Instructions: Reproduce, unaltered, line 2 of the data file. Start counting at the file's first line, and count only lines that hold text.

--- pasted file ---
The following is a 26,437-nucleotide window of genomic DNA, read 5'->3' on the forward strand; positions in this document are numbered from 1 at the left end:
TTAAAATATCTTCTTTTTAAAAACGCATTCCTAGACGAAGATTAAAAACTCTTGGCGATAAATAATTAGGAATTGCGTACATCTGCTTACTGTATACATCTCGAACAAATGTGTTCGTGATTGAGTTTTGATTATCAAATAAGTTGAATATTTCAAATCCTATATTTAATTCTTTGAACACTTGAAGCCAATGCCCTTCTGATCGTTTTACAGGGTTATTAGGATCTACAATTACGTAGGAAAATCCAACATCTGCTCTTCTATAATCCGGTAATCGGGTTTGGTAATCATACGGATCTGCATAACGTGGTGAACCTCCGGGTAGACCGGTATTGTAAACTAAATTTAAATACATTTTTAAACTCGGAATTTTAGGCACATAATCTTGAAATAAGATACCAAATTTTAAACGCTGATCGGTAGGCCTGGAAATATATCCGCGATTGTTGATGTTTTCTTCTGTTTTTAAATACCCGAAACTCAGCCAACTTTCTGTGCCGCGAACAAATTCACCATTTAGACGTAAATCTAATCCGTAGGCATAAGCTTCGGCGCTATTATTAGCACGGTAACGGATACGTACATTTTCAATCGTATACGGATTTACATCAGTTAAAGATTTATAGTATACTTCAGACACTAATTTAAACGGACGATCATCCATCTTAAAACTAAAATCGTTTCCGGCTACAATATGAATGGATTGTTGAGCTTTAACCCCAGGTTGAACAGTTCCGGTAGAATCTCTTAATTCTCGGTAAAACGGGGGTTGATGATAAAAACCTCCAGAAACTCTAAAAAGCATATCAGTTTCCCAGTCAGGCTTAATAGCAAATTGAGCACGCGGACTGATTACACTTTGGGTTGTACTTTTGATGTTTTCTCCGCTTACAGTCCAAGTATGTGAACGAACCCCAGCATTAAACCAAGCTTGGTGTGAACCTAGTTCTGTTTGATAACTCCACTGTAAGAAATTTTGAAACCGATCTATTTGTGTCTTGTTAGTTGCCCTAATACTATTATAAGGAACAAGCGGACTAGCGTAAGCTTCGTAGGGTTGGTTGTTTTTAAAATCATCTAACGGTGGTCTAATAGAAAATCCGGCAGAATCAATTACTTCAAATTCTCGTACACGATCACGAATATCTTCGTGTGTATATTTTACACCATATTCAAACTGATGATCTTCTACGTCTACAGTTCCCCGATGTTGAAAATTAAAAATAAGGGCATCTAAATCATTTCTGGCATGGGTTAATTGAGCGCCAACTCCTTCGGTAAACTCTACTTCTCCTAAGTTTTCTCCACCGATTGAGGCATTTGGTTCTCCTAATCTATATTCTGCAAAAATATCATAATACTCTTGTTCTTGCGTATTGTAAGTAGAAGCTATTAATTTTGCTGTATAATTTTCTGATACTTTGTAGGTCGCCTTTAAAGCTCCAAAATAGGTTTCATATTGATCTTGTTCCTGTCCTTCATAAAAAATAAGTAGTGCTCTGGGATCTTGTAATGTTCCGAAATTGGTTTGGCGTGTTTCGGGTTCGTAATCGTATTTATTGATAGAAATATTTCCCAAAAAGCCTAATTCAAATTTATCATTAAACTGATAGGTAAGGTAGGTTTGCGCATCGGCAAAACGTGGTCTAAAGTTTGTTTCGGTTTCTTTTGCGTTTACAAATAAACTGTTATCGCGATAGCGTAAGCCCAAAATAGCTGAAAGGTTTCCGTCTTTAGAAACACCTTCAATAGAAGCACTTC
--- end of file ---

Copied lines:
TTAAAATATCTTCTTTTTAAAAACGCATTCCTAGACGAAGATTAAAAACTCTTGGCGATAAATAATTAGGAATTGCGTACATCTGCTTACTGTATACATCTCGAACAAATGTGTTCGTGATTGAGTTTTGATTATCAAATAAGTTGAATATTTCAAATCCTATATTTAATTCTTTGAACACTTGAAGCCAATGCCCTTCTGATCGTTTTACAGGGTTATTAGGATCTACAATTACGTAGGAAAATCCAACATCTGCTCTTCTATAATCCGGTAATCGGGTTTGGTAATCATACGGATCTGCATAACGTGGTGAACCTCCGGGTAGACCGGTATTGTAAACTAAATTTAAATACATTTTTAAACTCGGAATTTTAGGCACATAATCTTGAAATAAGATACCAAATTTTAAACGCTGATCGGTAGGCCTGGAAATATATCCGCGATTGTTGATGTTTTCTTCTGTTTTTAAATACCCGAAACTCAGCCAACTTTCTGTGCCGCGAACAAATTCACCATTTAGACGTAAATCTAATCCGTAGGCATAAGCTTCGGCGCTATTATTAGCACGGTAACGGATACGTACATTTTCAATCGTATACGGATTTACATCAGTTAAAGATTTATAGTATACTTCAGACACTAATTTAAACGGACGATCATCCATCTTAAAACTAAAATCGTTTCCGGCTACAATATGAATGGATTGTTGAGCTTTAACCCCAGGTTGAACAGTTCCGGTAGAATCTCTTAATTCTCGGTAAAACGGGGGTTGATGATAAAAACCTCCAGAAACTCTAAAAAGCATATCAGTTTCCCAGTCAGGCTTAATAGCAAATTGAGCACGCGGACTGATTACACTTTGGGTTGTACTTTTGATGTTTTCTCCGCTTACAGTCCAAGTATGTGAACGAACCCCAGCATTAAACCAAGCTTGGTGTGAACCTAGTTCTGTTTGATAACTCCACTGTAAGAAATTTTGAAACCGATCTATTTGTGTCTTGTTAGTTGCCCTAATACTATTATAAGGAACAAGCGGACTAGCGTAAGCTTCGTAGGGTTGGTTGTTTTTAAAATCATCTAACGGTGGTCTAATAGAAAATCCGGCAGAATCAATTACTTCAAATTCTCGTACACGATCACGAATATCTTCGTGTGTATATTTTACACCATATTCAAACTGATGATCTTCTACGTCTACAGTTCCCCGATGTTGAAAATTAAAAATAAGGGCATCTAAATCATTTCTGGCATGGGTTAATTGAGCGCCAACTCCTTCGGTAAACTCTACTTCTCCTAAGTTTTCTCCACCGATTGAGGCATTTGGTTCTCCTAATCTATATTCTGCAAAAATATCATAATACTCTTGTTCTTGCGTATTGTAAGTAGAAGCTATTAATTTTGCTGTATAATTTTCTGATACTTTGTAGGTCGCCTTTAAAGCTCCAAAATAGGTTTCATATTGATCTTGTTCCTGTCCTTCATAAAAAATAAGTAGTGCTCTGGGATCTTGTAATGTTCCGAAATTGGTTTGGCGTGTTTCGGGTTCGTAATCGTATTTATTGATAGAAATATTTCCCAAAAAGCCTAATTCAAATTTATCATTAAACTGATAGGTAAGGTAGGTTTGCGCATCGGCAAAACGTGGTCTAAAGTTTGTTTCGGTTTCTTTTGCGTTTACAAATAAACTGTTATCGCGATAGCGTAAGCCCAAAATAGCTGAAAGGTTTCCGTCTTTAGAAACACCTTCAATAGAAGCACTTC